Now, let me be clear: that’s not how Designated Survivor, which has just been cancelled by ABC in what is fast becoming an infamous ‘Cancel Friday’ where several well-known, fairly long-running shows have been axed, came to be. I think. I’m pretty sure David Guggenheim, the creator, didn’t have to be talked into developing a hybrid of Aaron Sorkin’s erudite look at Democratic politics in the White House, and the pulse-pounding, 9/11-reactive action madness of 24 – especially not for an actor as engaging and charismatic as Kiefer Sutherland. Nonetheless, of all the shows given the axe in this latest cull (including Lucifer and Brooklyn Nine-Nine – until it was saved last minute by NBC), Designated Survivor is by far the weirdest and, honestly, probably the most deserving.
Alias arrived at a fascinating point when it came to television. The year was 2001 and a lot was changing in the ether around it. JJ Abrams, at this point best known as the writer of Harrison Ford weepie Regarding Henry, Michael Bay blockbuster Armageddon and show-runner of late 90’s teen hit drama Felicity, was nowhere near the producing and directing Hollywood totem he would become. His production house, Bad Robot, had not yet become the nascent Amblin of its generation. And, just nineteen days before the pilot, ‘Truth Be Told’, aired… 9/11 happened.
Abrams’ spy series already had some interesting cache behind it. Alias was a show that emerged on ABC with the intention of riding into the 21st century with a fresh storytelling model. The most successful and important TV shows of the 1990’s had almost all built their success on an episodic, network model of storytelling; 22-26 episode seasons with plenty of stand-alone stories which would serve the show well in syndication. In everything from Quantum Leap through to The X-Files, show-runners moving from the 1980’s into more of a Golden Age of television, in which some of the most key writers in both TV and cinema of the next few decades would emerge, had cleaved to the way it had been done for years.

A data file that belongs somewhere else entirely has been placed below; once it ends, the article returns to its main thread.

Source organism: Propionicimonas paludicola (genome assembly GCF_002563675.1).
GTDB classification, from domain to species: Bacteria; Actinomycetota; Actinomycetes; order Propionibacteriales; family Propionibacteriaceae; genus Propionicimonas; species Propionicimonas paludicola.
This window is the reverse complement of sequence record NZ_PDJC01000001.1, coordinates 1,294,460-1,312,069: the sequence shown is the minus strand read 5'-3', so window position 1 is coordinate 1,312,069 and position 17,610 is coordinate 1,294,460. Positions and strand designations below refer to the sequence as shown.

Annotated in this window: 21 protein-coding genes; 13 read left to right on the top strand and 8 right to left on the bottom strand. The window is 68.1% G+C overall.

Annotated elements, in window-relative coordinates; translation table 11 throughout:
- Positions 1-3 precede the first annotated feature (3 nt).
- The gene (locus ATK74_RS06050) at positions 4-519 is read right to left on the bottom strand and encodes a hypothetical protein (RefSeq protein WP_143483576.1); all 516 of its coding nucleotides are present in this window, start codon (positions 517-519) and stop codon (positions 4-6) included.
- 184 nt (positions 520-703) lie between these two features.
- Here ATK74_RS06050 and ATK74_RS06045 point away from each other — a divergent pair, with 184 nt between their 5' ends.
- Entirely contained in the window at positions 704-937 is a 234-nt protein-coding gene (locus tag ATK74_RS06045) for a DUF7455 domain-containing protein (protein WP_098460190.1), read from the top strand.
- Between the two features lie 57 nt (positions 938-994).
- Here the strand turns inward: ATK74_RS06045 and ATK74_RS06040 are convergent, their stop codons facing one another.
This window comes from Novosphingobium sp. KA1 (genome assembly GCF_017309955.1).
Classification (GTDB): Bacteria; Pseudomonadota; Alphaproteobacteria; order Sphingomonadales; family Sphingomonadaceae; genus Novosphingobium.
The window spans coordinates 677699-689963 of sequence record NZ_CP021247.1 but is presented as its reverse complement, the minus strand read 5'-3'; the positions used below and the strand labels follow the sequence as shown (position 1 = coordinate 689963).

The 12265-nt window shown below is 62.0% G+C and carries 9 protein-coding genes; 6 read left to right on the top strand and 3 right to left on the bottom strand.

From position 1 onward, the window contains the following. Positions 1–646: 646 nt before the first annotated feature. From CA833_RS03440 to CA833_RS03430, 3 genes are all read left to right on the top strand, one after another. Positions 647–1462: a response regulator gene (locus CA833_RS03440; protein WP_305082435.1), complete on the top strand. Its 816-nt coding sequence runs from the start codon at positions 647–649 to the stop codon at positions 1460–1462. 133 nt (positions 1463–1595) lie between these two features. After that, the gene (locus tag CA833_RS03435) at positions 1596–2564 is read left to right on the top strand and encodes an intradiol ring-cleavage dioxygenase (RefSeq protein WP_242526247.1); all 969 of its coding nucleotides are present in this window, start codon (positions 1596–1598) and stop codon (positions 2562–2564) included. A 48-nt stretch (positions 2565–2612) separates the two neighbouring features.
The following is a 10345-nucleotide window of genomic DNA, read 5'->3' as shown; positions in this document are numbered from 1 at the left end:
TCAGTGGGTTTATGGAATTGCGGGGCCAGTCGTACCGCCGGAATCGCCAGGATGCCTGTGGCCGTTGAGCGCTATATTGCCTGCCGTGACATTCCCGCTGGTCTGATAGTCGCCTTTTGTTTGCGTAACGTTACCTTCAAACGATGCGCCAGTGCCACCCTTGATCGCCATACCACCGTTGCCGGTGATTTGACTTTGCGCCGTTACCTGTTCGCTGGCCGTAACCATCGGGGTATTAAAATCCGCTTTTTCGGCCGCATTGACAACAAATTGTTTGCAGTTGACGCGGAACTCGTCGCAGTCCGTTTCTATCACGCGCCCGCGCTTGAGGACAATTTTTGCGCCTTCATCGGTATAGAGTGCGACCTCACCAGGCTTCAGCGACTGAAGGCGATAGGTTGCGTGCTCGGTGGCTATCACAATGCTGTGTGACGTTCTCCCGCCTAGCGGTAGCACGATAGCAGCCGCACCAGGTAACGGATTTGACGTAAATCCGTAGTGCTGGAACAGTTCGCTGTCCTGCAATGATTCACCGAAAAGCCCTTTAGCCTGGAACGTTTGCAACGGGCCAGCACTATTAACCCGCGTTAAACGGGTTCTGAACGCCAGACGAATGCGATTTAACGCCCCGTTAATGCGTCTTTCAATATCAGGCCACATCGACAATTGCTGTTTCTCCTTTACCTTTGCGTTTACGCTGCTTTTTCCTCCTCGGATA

It would immediately strive for an aesthetic which would tap into a deep reservoir of retro-futurism, both aesthetically and in terms of production. Abrams and his staff came out of the gate leaning heavily into the kind of serialisation most shows in the 1990’s just didn’t do, bar a few trend-setting exception we’ll return to. The concept was both high and complex – female super-spy Sydney Bristow would find herself learning the covert CIA branch she had been working for, SD-6, was in truth the arm of a worldwide crime syndicate, and would work as a double-agent to bring down the enemy from within. Episodes would end on a cliffhanger every week and fold into each other. A surfeit of character and narrative mysteries would propel Syd’s journey along, not to mention a curious central, underlying occult and arcane mythology which tipped the show away from action-thriller and more toward science-fiction.